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European Biomass Strategy 2020 - 2030
European Union Strategy regarding solid biomass (wood pellets, woodchips, torrefied biomass, pyrolysis oil) is focused on promoting the use of domestic and cost-efficient solid biomass. At the same time, Europe has also demand for sustainable and cost-effective imports of solid biomass delivered from non - EU countries. There are the regions, which have already proved to be reliable biomass suppliers and that is why are considered as increasingly relevant and perspective.
The stats for 2005 stated that the EU met about 4% of its energy needs from biomass. Burning biomass for energy purposes increases carbon emissions in the atmosphere for upcoming decades, that is the conclusion of many researches. Wood based biomass combustion releases 75% more CO2 per unit of energy (0.35 kgCO2e per kWh) compared to natural gas (0.2 kgCO2e per kWh) that is explained by a lower hydrogen content of wood biomass than fossil fuel. This difference grows further when the efficiency of converting the fuel energy into heat inside buildings is considered (biomass boiler efficiencies are typically 85% compared to gas boilers at 90%). The so-called “biomass” is estimated more carbon-intensive compared with coal when duly measured. The European Union, considering wood biomass energy as “carbon neutral” does not count on multiple scientific evidence. This misguided policy has had some impact on the communities and forests.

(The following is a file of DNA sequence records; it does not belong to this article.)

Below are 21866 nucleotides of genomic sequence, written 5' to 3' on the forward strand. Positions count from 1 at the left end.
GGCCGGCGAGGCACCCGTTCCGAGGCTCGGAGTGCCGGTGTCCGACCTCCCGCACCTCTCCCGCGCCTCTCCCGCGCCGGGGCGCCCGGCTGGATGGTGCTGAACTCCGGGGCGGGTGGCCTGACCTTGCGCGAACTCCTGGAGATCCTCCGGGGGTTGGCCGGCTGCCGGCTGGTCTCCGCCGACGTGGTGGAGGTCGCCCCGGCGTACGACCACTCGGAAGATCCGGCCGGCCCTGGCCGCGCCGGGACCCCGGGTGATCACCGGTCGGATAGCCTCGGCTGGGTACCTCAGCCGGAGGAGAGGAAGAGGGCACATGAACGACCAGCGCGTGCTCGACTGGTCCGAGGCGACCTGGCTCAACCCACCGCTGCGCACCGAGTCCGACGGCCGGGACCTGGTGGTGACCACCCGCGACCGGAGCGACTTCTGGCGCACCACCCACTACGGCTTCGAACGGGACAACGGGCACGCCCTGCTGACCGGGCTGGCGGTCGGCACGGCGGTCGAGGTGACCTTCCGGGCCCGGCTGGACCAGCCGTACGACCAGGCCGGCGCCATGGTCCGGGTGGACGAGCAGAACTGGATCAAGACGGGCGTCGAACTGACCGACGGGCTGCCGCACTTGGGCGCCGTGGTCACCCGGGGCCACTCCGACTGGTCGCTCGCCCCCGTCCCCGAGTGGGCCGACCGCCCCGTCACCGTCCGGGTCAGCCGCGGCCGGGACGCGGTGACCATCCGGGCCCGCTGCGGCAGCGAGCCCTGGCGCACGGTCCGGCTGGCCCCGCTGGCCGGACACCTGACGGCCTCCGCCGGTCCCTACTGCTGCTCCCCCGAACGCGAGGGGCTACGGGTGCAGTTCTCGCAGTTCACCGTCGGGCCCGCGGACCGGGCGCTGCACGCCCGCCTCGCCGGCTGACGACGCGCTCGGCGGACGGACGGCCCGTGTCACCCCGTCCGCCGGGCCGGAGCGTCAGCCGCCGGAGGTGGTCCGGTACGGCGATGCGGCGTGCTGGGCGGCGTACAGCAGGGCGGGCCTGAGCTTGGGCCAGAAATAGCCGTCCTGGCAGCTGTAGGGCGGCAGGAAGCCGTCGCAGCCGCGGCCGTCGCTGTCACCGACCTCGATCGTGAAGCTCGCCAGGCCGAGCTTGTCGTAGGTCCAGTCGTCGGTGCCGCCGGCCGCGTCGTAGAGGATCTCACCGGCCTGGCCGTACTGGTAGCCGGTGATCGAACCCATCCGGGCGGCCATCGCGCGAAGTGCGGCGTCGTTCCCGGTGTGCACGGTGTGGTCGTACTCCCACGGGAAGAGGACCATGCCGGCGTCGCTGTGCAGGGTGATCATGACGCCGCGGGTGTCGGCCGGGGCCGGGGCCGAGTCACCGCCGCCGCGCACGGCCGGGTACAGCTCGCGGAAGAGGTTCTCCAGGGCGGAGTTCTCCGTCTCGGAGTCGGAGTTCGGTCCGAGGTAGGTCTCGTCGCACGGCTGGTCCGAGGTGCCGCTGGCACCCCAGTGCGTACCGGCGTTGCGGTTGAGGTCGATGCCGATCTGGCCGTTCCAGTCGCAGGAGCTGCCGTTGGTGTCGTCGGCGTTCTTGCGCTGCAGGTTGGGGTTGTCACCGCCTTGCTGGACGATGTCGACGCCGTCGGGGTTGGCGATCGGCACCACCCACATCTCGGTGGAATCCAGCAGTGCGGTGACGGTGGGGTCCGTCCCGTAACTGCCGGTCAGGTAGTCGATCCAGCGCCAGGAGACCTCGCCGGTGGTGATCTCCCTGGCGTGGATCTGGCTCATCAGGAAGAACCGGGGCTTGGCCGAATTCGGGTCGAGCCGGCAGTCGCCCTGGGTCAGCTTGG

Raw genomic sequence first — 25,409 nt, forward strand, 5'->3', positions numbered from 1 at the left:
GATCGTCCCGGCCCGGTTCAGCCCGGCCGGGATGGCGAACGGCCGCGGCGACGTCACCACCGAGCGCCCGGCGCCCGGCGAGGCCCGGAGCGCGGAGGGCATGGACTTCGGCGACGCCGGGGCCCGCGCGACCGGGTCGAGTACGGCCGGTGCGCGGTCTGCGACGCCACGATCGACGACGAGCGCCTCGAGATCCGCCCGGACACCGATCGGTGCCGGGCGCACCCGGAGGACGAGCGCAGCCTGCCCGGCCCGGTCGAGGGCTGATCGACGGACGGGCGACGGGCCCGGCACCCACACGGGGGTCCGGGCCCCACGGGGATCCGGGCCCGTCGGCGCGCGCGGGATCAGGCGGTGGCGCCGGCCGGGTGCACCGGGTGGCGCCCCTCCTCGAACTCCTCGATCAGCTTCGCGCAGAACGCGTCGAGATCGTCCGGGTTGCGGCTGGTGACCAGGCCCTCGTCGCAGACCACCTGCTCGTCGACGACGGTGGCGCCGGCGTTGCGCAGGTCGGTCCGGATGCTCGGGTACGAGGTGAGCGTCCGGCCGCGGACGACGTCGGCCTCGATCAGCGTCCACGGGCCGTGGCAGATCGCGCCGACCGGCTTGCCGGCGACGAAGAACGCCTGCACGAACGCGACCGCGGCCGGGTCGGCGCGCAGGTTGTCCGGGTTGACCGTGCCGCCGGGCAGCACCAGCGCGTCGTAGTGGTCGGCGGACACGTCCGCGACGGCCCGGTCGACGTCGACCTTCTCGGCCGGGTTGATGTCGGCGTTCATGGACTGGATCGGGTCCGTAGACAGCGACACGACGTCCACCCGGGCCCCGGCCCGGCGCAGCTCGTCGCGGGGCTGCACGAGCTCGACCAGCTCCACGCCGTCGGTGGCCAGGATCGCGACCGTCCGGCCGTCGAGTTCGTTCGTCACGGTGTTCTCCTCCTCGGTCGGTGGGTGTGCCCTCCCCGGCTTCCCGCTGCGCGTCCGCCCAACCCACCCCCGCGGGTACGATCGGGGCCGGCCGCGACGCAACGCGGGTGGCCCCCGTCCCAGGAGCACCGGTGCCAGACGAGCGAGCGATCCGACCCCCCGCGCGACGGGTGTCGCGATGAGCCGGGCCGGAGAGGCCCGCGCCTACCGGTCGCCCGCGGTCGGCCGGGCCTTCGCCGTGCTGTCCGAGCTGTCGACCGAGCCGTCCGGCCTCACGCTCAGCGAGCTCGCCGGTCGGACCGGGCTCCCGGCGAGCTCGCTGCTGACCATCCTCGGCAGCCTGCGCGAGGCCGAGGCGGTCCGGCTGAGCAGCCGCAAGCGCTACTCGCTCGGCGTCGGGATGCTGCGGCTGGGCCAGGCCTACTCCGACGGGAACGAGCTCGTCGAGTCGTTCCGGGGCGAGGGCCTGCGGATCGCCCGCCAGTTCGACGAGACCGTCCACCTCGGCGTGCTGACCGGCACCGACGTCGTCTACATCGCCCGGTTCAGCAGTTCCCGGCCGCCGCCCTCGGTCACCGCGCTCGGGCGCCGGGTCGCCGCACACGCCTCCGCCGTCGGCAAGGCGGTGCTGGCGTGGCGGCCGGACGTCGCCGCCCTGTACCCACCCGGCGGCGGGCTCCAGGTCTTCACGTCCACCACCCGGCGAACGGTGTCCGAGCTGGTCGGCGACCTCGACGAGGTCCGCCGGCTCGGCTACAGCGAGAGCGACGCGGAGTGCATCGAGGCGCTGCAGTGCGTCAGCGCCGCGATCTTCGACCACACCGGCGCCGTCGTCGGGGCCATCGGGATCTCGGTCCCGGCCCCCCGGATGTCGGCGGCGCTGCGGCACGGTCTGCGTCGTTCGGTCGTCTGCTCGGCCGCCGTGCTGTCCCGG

Biomass imports current share is only 4.4 percent of total European bioenergy consumption. However, the remaining 95.6 % contributes to the development of local and rural economics, where biomass is harvested and processed. A large percentage of the biomass (600 PJ) imported to Europe is estimated to cost EUR 10-15 per GJ based on port of Rotterdam.
In this respect EU biomass action plan reflects European biomass strategy focused on increasing the use of biomass energy in the EU, diversifying Europe's energy supply, creating new jobs, extending installations capacity at least 1 MW for thermal heating and electricity. These direct measures are aimed at forbidding the use of biomass from forest soil, and other high carbon content areas, controlling biofuel emissions at least 35% lower over their cycle (cultivation, collecting, processing, transport, etc.) in comparison with fossil fuels. The strategy is to encourage new installations are to cut over 50% in 2017 and to increase this figure up to 60% in 2018, favouring national biofuels support programs for efficient installations, encouraging origin monitoring of all biomass processed in EU countries to ensure their sustainability.
EU policy for sustainable bioenergy from 2020 to 2030
The targets of EU for 2030 are to cut emissions of greenhouse gas by 40% compared to 2005, raise energy efficiency by at least 27%, and to increase the portion of renewable energy to 27% in overall energy use.
In its directives on climate, energy and bioenergy policies for the period of 2020 - 2030, the Commission announced that it would present far more improved EU policy for sustainable bioenergy for the period after 2020, as part of the revision of the renewable energy policy due by the end of 2016. This should allow EU’s energy system to become more competitive, sustainable and secure.
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